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How to Strengthen Your Technical Writing

Updated: Jul 10, 2023

Ready to take your technical writing to the next level, but not sure where to start? Would you like to learn how to freshen up your writing approach? In this post, Jennifer Signore, PhD, Associate CER Writer, shares four tips to strengthen your technical writing skills.



1. Use templates and instructions to create a strong foundation for your document.


Success in technical writing starts with a lesson we all learned in grade school: “Follow the directions.” For each document we create as technical writers, there are guidelines and templates regarding content, especially relating to levels of evidence and detail required. Following these closely is the first step toward success, with clarity provided by the client or regulatory authority as needed for special cases. In addition, guidelines and templates tend to be updated more often than one would expect, so make sure to review them carefully, even if your document updates might appear simple.


2. Be clear in your writing.

Have you ever had to re-read a paragraph repeatedly to understand what the author is trying to convey? Technical writing requires one to avoid ambiguity and adhere closely to the three Cs of writing: be clear, be concise, and be consistent.

Some basics to help you stick to the 3 Cs are:

  • Avoid wordy sentences or flowery language; be exact.

  • Let the source documents dictate the content (but don’t plagiarize!).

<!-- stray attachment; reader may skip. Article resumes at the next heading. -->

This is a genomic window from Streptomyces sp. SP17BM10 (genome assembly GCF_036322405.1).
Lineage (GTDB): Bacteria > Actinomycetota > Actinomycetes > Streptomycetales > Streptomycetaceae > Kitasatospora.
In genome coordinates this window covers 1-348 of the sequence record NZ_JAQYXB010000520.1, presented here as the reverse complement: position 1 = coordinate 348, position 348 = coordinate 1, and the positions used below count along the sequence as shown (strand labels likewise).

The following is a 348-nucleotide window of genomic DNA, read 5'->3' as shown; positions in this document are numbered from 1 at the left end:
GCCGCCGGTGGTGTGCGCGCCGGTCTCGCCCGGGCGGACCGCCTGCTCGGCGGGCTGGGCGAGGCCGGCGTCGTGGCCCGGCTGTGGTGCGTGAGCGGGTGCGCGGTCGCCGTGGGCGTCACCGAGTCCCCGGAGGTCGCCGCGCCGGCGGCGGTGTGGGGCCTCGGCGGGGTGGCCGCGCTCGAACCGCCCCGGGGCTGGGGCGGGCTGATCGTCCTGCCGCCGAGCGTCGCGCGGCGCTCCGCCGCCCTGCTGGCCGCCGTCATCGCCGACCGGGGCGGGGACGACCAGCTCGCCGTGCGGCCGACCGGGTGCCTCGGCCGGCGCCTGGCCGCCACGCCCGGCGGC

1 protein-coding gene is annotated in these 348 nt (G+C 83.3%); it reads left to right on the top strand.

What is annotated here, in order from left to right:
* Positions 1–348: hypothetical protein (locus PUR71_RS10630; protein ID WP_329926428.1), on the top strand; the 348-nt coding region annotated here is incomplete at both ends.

• Do not draw conclusions or make claims you cannot support with evidence.

  • Ask yourself, “Is this still relevant?” “What does this add to the discussion?” “Is this necessary?”


3. Understand the scope of your work.

This tip builds off the concepts of being clear and concise. While it can be tempting to include as much detail as possible with the idea that it will paint a full picture for the reader, excessive detail can often conceal the main points of the document. Knowing when it is (or is not) time to “go down the rabbit hole” is a skill that sets good writers apart from the crowd. To learn this skill, examine prior documents, discuss with the client, ask a colleague. Ask yourself:

  • “What is the scope of the document?”

  • “What level of detail is warranted to accomplish the goal?”

  • (For updates) “Is the information included still relevant?”

4. Leave plenty of time for edits and revisions.

After you finish your first draft, step away from the document. It is extremely difficult to edit your own work, so build in this gap whenever possible. As you revisit the document, read it with fresh eyes, checking for mistakes, and find places where language can be revised to fit the three Cs. At this point, ask a colleague for a final review to ensure that you are presenting a finely polished deliverable to your client.


For more information regarding the tips and tricks above and even more guidance on technical writing, please listen to Jennifer’s two-part series on GLOBAL’s podcast, Chasing Compliance:


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